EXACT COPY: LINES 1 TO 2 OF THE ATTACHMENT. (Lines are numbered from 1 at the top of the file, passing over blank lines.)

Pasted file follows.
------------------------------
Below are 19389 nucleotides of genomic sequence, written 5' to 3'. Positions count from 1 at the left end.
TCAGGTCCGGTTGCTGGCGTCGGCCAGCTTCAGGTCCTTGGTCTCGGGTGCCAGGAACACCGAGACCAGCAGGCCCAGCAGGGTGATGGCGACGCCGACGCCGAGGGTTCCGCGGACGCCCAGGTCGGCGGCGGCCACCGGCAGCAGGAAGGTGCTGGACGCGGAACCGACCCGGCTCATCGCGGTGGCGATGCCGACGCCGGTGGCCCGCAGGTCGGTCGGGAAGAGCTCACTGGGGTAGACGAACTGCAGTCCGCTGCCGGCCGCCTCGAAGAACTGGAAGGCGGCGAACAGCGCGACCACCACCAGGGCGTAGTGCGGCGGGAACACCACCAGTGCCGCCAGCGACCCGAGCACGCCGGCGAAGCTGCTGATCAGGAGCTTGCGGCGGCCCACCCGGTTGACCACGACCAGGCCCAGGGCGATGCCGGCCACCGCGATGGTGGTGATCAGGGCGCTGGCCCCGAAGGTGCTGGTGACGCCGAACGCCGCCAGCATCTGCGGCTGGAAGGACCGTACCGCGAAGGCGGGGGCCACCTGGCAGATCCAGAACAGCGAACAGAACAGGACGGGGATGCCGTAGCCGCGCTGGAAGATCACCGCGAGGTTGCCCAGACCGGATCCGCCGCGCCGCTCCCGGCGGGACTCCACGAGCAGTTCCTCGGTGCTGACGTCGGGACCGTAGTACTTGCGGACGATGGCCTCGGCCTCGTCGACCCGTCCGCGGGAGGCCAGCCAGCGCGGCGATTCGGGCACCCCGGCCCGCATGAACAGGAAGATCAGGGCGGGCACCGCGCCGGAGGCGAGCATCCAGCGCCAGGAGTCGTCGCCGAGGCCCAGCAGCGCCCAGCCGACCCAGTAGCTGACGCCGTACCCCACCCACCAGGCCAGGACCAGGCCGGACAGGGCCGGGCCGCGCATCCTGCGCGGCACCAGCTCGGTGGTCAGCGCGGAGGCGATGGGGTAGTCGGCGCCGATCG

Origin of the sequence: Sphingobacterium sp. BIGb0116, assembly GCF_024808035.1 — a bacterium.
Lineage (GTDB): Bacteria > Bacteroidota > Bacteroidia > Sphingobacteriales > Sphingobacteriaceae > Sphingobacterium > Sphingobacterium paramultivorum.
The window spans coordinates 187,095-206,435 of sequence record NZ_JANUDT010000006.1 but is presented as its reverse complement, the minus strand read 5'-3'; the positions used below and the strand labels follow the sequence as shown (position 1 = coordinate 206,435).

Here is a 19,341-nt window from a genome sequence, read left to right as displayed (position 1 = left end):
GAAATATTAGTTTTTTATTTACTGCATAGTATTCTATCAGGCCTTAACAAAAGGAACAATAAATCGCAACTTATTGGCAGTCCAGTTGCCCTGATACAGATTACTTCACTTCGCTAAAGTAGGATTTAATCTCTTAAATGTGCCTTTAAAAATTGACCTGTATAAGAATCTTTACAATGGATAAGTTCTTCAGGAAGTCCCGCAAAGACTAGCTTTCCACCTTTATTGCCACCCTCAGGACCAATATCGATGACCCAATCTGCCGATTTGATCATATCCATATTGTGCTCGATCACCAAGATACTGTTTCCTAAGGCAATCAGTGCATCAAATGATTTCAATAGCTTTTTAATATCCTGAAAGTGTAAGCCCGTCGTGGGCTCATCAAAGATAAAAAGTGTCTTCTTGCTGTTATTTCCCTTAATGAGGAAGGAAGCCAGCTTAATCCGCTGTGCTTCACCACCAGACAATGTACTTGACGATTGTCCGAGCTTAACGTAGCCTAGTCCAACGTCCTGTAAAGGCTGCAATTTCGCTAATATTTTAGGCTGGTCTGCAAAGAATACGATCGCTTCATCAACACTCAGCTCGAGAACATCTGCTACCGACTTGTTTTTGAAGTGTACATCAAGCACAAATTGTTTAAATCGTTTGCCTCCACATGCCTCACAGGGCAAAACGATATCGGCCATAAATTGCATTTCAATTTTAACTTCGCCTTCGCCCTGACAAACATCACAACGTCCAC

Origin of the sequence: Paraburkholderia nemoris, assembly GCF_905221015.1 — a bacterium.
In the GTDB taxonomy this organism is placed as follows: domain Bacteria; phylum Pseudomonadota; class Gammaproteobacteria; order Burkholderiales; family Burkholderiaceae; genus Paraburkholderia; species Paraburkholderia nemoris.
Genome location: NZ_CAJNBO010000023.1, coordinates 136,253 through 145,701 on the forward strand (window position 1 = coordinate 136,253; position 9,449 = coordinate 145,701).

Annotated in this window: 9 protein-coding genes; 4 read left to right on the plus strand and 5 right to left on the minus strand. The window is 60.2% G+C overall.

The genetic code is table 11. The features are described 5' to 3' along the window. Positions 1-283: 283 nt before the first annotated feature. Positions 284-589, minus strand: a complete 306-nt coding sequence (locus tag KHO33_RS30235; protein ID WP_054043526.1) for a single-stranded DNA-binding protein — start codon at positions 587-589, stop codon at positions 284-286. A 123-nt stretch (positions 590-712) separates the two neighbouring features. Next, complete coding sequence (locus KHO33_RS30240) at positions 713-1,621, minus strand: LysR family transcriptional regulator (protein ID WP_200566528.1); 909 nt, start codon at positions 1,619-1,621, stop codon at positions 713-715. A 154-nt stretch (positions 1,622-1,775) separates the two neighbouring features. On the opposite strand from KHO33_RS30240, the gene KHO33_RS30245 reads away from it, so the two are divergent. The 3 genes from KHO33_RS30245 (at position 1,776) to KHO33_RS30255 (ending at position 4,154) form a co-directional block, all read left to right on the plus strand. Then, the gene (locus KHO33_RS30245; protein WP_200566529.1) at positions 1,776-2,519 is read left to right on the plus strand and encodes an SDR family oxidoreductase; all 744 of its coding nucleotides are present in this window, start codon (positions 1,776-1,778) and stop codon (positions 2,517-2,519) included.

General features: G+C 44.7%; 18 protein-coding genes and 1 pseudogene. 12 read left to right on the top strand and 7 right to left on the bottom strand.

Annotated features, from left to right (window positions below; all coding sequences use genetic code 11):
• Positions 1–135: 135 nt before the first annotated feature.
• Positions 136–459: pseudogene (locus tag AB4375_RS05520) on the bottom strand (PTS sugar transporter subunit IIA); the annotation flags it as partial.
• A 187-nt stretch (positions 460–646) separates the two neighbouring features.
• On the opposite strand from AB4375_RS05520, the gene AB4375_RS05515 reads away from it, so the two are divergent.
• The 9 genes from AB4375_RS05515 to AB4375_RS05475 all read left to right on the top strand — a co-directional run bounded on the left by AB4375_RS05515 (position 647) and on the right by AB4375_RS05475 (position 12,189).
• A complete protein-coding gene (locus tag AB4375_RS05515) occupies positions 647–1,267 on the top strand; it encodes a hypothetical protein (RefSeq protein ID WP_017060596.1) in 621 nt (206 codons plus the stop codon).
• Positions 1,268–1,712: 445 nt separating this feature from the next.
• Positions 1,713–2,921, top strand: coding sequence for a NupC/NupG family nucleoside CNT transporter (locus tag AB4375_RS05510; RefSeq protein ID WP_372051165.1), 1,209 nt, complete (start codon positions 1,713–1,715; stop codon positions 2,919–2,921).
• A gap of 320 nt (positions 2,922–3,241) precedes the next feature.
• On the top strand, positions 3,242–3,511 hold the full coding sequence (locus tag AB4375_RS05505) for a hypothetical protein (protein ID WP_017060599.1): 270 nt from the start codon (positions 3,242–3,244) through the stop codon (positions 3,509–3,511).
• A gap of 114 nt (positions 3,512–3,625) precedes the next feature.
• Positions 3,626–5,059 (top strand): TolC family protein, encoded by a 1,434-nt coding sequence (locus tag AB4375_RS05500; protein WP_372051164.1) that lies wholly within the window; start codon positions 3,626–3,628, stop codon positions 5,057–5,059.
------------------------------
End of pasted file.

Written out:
Below are 19389 nucleotides of genomic sequence, written 5' to 3'. Positions count from 1 at the left end.
TCAGGTCCGGTTGCTGGCGTCGGCCAGCTTCAGGTCCTTGGTCTCGGGTGCCAGGAACACCGAGACCAGCAGGCCCAGCAGGGTGATGGCGACGCCGACGCCGAGGGTTCCGCGGACGCCCAGGTCGGCGGCGGCCACCGGCAGCAGGAAGGTGCTGGACGCGGAACCGACCCGGCTCATCGCGGTGGCGATGCCGACGCCGGTGGCCCGCAGGTCGGTCGGGAAGAGCTCACTGGGGTAGACGAACTGCAGTCCGCTGCCGGCCGCCTCGAAGAACTGGAAGGCGGCGAACAGCGCGACCACCACCAGGGCGTAGTGCGGCGGGAACACCACCAGTGCCGCCAGCGACCCGAGCACGCCGGCGAAGCTGCTGATCAGGAGCTTGCGGCGGCCCACCCGGTTGACCACGACCAGGCCCAGGGCGATGCCGGCCACCGCGATGGTGGTGATCAGGGCGCTGGCCCCGAAGGTGCTGGTGACGCCGAACGCCGCCAGCATCTGCGGCTGGAAGGACCGTACCGCGAAGGCGGGGGCCACCTGGCAGATCCAGAACAGCGAACAGAACAGGACGGGGATGCCGTAGCCGCGCTGGAAGATCACCGCGAGGTTGCCCAGACCGGATCCGCCGCGCCGCTCCCGGCGGGACTCCACGAGCAGTTCCTCGGTGCTGACGTCGGGACCGTAGTACTTGCGGACGATGGCCTCGGCCTCGTCGACCCGTCCGCGGGAGGCCAGCCAGCGCGGCGATTCGGGCACCCCGGCCCGCATGAACAGGAAGATCAGGGCGGGCACCGCGCCGGAGGCGAGCATCCAGCGCCAGGAGTCGTCGCCGAGGCCCAGCAGCGCCCAGCCGACCCAGTAGCTGACGCCGTACCCCACCCACCAGGCCAGGACCAGGCCGGACAGGGCCGGGCCGCGCATCCTGCGCGGCACCAGCTCGGTGGTCAGCGCGGAGGCGATGGGGTAGTCGGCGCCGATCG